Furthermore, you could also design all badges, stickers and icons to include some branding in the program.

branding elements

Make sure you create some branding around your program, as many users will surely share their achievements on social media.

Program participants can see their performance via a dashboard, and thus how close or far away they are from achieving the next milestone. Understanding the outcome of each action will make users feel in control, which is another good incentive.

user overview

The ability to keep an eye on their progress will maintain users’ interest and thus increase engagement.


Loyalty programs are a step beyond promotions and competitions, where usually only a few people get rewarded. They are an effective way to boost your business results and increase user engagement.

Create a structure that rewards users after they complete specific actions. As users accumulate and redeem rewards, they only get more interested, involved and encouraged to do more.

What do you think? What is your experience with loyalty programs? Have you created them, participated in them or both? What are some good examples? Are there good apps to use to manage loyalty programs? Share your thoughts and recommendations in the comments below.

Incentive photoThumbs up photoOnline marketing puzzle photo and Keep it simple photo from Shutterstock.
Tags: , , , , ,

Get Social Media Examiner’s Future Articles in Your Inbox!

Join 480,000+ of your peers! Get our latest articles delivered to your email inbox and get the FREE Social Media Marketing Industry Report (56 pages, 90 charts)!

More info...
  • Shai Geoola

    Great article, love the ideas Antonio! Thanks for sharing. Cheers

  • Guest

    My last pay check was 5k dollars for working 12 h weekly for doing a job from my home. My sister’s friend has been making $11000 monthly for some time now and she works for about twenty hours /a week. I was suprised how easy it was after I tried it. The potential with this is endless… Check it out What I do>

  • Nache Lekwot

    Great article, thanks for sharing!!!! Cheers

  • Lance King, MBA

    I enjoyed the article! I agree that those who engage in a company’s content should be rewarded, and incentivized to come back for more! I’ll be thinking on how to incorporate this with our business the rest of the day! Are you on LinkedIn?

  • O. B.

    Great tips. Thanks for sharing!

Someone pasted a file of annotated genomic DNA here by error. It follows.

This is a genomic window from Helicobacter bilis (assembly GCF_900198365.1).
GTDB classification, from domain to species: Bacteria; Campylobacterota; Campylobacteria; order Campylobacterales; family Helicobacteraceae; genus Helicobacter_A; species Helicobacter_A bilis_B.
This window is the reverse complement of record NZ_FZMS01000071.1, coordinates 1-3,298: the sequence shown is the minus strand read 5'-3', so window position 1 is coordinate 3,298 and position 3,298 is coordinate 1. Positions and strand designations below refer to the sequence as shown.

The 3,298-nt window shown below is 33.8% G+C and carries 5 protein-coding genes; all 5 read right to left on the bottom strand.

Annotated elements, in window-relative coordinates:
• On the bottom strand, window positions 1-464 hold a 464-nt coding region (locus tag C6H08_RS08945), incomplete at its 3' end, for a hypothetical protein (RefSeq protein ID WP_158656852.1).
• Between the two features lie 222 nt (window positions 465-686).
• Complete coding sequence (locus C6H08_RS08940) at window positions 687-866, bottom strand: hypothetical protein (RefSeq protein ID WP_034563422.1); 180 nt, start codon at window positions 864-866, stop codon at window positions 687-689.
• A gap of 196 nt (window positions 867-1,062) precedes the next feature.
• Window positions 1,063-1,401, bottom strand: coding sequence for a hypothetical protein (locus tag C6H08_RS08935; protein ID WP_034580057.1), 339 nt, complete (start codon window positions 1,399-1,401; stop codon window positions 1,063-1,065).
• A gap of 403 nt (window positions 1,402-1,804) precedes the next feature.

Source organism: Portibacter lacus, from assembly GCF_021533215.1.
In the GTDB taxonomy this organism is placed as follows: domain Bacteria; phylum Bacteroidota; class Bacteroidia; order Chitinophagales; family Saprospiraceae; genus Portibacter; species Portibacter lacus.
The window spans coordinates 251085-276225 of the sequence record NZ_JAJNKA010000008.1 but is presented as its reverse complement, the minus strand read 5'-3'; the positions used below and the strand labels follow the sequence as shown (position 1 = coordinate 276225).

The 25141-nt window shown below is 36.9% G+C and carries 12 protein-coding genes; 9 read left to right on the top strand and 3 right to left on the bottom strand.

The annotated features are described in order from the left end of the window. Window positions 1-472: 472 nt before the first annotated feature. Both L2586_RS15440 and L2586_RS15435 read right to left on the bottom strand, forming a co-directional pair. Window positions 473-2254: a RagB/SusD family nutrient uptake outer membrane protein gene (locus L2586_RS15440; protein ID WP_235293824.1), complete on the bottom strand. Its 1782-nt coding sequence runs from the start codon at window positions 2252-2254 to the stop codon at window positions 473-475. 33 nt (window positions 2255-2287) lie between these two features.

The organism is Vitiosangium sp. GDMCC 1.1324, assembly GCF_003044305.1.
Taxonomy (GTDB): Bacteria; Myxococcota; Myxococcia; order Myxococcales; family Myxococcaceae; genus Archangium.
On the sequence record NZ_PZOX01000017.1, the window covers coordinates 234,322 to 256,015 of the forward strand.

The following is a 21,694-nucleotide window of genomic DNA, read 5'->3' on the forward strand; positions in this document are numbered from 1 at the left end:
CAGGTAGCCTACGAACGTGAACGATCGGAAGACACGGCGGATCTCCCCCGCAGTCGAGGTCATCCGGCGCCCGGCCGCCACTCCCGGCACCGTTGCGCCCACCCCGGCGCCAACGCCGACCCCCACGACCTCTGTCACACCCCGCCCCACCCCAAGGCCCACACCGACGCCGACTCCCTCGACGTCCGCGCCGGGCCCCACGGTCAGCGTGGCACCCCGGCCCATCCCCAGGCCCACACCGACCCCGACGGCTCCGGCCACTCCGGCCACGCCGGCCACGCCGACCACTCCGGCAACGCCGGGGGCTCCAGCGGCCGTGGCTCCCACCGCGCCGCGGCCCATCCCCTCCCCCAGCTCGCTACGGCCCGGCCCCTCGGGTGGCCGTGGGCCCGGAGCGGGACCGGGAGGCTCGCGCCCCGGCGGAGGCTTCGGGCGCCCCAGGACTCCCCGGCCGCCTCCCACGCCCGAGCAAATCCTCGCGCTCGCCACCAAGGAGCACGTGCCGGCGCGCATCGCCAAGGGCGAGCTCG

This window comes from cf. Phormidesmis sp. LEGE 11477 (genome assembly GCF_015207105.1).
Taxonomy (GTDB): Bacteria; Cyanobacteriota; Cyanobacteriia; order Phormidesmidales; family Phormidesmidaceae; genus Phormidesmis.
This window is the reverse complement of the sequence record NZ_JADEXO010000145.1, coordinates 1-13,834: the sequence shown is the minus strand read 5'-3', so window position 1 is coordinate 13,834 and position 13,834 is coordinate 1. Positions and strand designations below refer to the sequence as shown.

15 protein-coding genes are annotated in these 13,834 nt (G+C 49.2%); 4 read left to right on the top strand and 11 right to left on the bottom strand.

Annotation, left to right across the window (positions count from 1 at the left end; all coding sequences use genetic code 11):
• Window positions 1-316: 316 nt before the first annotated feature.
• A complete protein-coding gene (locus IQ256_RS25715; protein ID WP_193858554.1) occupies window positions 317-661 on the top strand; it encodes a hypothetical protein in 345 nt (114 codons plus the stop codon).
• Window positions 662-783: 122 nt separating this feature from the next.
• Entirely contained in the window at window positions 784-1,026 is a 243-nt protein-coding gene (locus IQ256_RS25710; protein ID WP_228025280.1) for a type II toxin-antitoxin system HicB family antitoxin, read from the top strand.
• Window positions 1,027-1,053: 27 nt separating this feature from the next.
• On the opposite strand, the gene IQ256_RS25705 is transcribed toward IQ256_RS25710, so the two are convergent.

• Kerwin McKenzie

    Antonio, thanks.
    What other program can you for #2 instead of shortstack?

  • iSB

    Nice article, you have recommended lot of options like reward, badges etc. Can you share list of platforms which can be used to active these?

  • Thank you Shai, I’m glad you liked it.

  • Thank you Nache.

  • Reward and recognition is a proven strategy that helps maintaining existing customers while brining new ones. It’s the ‘carrot vs. stick’ metaphor… Let me know if you need any help with it.

  • Thank you O.B.

  • Thank you Kerwin. I like the way Shortstack has structured the process, but most apps offer similar options, some other alternatives are: Heyo, Woobox or Tabsite. Agorapulse offers this as an automated process where winners are selected by the app.

  • Thank you for reading it. These actions can be rewarded based on user actions on your website, eCommerce, email, Facebook…

  • Have been a fan of this site for quite some time and the way it provides actionable tips rather than generic advice. Thanks for sharing your insight, Antonio.

  • That’s really nice to hear Byoung. I’m glad you enjoyed the article.

  • Solid and worthy overview, thank you. I’ve been looking for the loyalty program that Antavo seems to offer but the price for a small business owner… $500/mo? Cannot think of many of my peers who can afford it. I understand it could be worthy for mid-cap and larger businesses. Any smaller scale alternatives to Antavo?

    I’ve seen many but they mostly cater to brick-and-mortar types of places like coffee shops, laundromat, yoga, etc., where people walk in on a regular basis and can even scan (a la punch style) their rewards cards. I am a small traffic photographer with no storefront and walk-ins but still want to keep track of various referrals, orders, shoots, etc. Any suggestions?

  • Matthias Moesl

    Really impressive actionable advice. For us it’s a bit early in our endeavours to implement but I will fill this site under “great things to do, when we have a tight hold on the basics”. 🙂 Thanks a lot.

  • Yorick Vingerhoets

    I like the way this works. But I think you should note that with this system people will engage with you because of the prize they get at the end and not because they really like what you post.
    I think the conversion rate won’t be high with this program based on the effort you have to do to implement and follow this. What do you think?
    Anyway I love how it can exponentially grow your comments and likes on social media, and so your brand visibility.

  • good article. thanks for this helpful information

  • Thank you for reading it, I’m glad you liked it.

  • Kat

    Isn’t the prize technically the conversion though? They’re working to gain points to use on product discounts, free shipping, etc. So the end of the process, for them to redeem their points, is generally a sale for you. A side benefit is the additional reach and engagement on, say, Facebook. Also, regardless of how genuine the engagement is, it will increase reach meaning people who are generally keen to engage with the content may get the opportunity to when they otherwise may not have. I think this could really help conversion rate especially in terms of repeat purchases and generating loyalty / brand advocates.

    I do agree that this would only work if the incentives are large enough for participants to spend their time completing the tasks that give them points, so this would need to be a large consideration when setting the loyalty program up.